• You slack in other areas because you think one loss justifies failing in other areas.

Solution: When you failed, you did not understand how much you actually learned. Take a day off to stop thinking.

You have over-committed and have no time left. Even if you have time, you sometimes don't see the point in spending time on those tasks.

Typical behaviours:

  • You're multitasking.
  • You get about 70% done off your endless to-do list, but don't see results.
  • You want to spend time will all your favourite projects.

Solution: If a task is irrelevant, stop the task. Use only the best-performing ways to achieve your objectives. Prioritize your goals and work on one at a time. Also, know that you can make progress at a slower pace.

Your poor time-management/prioritization skills are setting you back. You hate routines because you feel they take away your freedom, but then you never have time to do what you love.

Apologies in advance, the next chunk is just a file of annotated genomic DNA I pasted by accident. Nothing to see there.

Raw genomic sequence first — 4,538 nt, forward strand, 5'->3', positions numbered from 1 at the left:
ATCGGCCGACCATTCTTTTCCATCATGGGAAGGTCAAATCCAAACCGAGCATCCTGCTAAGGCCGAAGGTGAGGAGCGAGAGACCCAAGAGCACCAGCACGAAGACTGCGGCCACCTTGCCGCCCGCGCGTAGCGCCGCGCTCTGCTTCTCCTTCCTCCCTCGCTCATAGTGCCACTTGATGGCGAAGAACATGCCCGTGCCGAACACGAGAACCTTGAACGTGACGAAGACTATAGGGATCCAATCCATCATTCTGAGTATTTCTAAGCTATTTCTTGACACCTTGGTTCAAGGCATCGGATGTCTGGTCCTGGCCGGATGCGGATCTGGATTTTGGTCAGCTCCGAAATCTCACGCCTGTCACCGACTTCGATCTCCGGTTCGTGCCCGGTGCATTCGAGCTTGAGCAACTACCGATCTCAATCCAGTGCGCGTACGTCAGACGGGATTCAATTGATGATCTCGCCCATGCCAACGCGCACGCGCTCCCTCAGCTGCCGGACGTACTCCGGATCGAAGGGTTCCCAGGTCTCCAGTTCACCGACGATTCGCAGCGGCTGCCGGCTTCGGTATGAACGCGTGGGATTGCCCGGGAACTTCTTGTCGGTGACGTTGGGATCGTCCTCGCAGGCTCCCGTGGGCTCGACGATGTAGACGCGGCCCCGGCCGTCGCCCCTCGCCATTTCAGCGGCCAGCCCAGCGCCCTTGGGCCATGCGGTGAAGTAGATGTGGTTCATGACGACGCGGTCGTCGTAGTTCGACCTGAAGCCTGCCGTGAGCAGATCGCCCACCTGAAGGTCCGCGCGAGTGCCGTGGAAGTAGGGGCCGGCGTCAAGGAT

Typical behaviours:

  • When you want to work, you instead waste time preparing the workspace.
  • You do a quick two-minute task and then add other little jobs that fill your day.
  • If you find yourself procrastinating, you will rather finish what you're doing instead of your important work.

Solution: Learn to work smarter with the Pomodoro technique and the Eisenhower's Matrix.

  • Impulsivity. Impulsive people prefer short-term results instead of longer tasks.
  • Sense of urgency. Our motivation to finish a task is inversely proportional to the time we have left. But we also underestimate how long a job takes if the deadline is far away.
  • Perception of work. Work looks more daunting than it really is.
  • Agreeableness. Trying to surprise others with unexpected work patterns. But it is inconsistent and makes it harder for people to gauge you.